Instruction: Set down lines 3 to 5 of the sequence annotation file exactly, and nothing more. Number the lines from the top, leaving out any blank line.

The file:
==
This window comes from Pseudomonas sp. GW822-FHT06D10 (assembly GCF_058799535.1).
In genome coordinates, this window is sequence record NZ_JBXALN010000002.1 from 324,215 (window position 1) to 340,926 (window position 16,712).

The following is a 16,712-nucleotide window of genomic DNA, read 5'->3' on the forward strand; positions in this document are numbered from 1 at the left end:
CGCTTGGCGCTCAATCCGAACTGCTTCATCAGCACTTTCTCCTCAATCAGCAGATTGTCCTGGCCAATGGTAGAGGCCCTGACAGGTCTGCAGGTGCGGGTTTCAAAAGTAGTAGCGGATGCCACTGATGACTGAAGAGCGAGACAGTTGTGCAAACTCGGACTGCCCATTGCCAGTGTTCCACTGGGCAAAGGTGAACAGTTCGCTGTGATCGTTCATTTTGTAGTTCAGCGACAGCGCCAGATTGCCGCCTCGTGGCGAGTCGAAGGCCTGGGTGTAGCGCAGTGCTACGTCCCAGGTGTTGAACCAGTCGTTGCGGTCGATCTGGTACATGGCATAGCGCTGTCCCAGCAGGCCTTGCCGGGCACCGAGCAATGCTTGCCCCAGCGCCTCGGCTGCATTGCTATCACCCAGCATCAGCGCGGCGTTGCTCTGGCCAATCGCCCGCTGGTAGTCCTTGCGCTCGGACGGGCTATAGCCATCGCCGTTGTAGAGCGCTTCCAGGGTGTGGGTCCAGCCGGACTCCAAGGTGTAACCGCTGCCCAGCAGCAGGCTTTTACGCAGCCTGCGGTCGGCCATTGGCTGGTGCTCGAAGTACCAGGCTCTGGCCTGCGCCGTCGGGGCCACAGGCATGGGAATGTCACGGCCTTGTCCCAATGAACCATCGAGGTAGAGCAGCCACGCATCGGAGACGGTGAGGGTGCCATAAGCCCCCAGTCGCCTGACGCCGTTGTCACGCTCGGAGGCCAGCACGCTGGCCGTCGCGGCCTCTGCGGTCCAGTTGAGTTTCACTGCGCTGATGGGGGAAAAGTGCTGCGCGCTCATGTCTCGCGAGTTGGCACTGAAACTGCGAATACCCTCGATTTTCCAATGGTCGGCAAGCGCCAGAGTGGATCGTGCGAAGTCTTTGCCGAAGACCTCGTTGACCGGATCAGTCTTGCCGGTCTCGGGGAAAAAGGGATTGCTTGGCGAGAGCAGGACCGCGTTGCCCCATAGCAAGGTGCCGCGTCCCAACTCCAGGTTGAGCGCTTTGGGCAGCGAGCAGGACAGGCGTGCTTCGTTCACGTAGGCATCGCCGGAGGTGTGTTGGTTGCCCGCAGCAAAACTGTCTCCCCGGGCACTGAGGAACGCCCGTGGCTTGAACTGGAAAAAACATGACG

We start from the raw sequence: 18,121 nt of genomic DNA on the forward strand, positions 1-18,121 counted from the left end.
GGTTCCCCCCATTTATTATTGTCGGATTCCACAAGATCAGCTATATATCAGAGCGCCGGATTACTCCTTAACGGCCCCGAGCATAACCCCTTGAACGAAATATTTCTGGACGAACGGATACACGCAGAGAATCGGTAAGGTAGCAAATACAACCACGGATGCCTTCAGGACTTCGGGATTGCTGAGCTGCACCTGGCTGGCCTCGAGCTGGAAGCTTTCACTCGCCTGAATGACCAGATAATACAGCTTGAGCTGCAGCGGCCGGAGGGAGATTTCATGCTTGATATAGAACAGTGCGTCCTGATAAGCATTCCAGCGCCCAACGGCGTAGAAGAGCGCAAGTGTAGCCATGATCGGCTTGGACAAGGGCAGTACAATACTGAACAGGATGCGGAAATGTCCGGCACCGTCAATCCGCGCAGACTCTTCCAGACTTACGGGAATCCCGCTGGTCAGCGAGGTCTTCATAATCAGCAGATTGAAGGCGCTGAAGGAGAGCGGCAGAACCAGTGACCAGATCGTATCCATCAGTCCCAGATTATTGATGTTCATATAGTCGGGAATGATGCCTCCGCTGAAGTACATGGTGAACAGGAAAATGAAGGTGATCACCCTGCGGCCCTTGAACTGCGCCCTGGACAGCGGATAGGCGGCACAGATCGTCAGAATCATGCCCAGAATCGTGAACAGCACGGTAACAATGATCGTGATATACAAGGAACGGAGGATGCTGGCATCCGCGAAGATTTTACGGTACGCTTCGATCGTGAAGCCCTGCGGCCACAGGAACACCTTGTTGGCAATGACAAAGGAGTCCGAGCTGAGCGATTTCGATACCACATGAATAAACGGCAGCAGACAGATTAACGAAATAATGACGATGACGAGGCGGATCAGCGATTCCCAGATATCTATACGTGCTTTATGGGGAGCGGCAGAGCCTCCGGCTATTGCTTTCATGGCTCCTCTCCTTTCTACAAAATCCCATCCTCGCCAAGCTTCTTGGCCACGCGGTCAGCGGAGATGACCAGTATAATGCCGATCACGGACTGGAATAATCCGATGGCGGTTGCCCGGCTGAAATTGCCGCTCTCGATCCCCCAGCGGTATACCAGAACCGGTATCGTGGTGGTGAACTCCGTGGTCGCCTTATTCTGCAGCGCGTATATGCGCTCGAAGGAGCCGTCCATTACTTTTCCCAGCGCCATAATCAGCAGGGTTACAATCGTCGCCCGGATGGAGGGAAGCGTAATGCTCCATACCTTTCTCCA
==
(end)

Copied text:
The following is a 16,712-nucleotide window of genomic DNA, read 5'->3' on the forward strand; positions in this document are numbered from 1 at the left end:
CGCTTGGCGCTCAATCCGAACTGCTTCATCAGCACTTTCTCCTCAATCAGCAGATTGTCCTGGCCAATGGTAGAGGCCCTGACAGGTCTGCAGGTGCGGGTTTCAAAAGTAGTAGCGGATGCCACTGATGACTGAAGAGCGAGACAGTTGTGCAAACTCGGACTGCCCATTGCCAGTGTTCCACTGGGCAAAGGTGAACAGTTCGCTGTGATCGTTCATTTTGTAGTTCAGCGACAGCGCCAGATTGCCGCCTCGTGGCGAGTCGAAGGCCTGGGTGTAGCGCAGTGCTACGTCCCAGGTGTTGAACCAGTCGTTGCGGTCGATCTGGTACATGGCATAGCGCTGTCCCAGCAGGCCTTGCCGGGCACCGAGCAATGCTTGCCCCAGCGCCTCGGCTGCATTGCTATCACCCAGCATCAGCGCGGCGTTGCTCTGGCCAATCGCCCGCTGGTAGTCCTTGCGCTCGGACGGGCTATAGCCATCGCCGTTGTAGAGCGCTTCCAGGGTGTGGGTCCAGCCGGACTCCAAGGTGTAACCGCTGCCCAGCAGCAGGCTTTTACGCAGCCTGCGGTCGGCCATTGGCTGGTGCTCGAAGTACCAGGCTCTGGCCTGCGCCGTCGGGGCCACAGGCATGGGAATGTCACGGCCTTGTCCCAATGAACCATCGAGGTAGAGCAGCCACGCATCGGAGACGGTGAGGGTGCCATAAGCCCCCAGTCGCCTGACGCCGTTGTCACGCTCGGAGGCCAGCACGCTGGCCGTCGCGGCCTCTGCGGTCCAGTTGAGTTTCACTGCGCTGATGGGGGAAAAGTGCTGCGCGCTCATGTCTCGCGAGTTGGCACTGAAACTGCGAATACCCTCGATTTTCCAATGGTCGGCAAGCGCCAGAGTGGATCGTGCGAAGTCTTTGCCGAAGACCTCGTTGACCGGATCAGTCTTGCCGGTCTCGGGGAAAAAGGGATTGCTTGGCGAGAGCAGGACCGCGTTGCCCCATAGCAAGGTGCCGCGTCCCAACTCCAGGTTGAGCGCTTTGGGCAGCGAGCAGGACAGGCGTGCTTCGTTCACGTAGGCATCGCCGGAGGTGTGTTGGTTGCCCGCAGCAAAACTGTCTCCCCGGGCACTGAGGAACGCCCGTGGCTTGAACTGGAAAAAACATGACG

We start from the raw sequence: 18,121 nt of genomic DNA on the forward strand, positions 1-18,121 counted from the left end.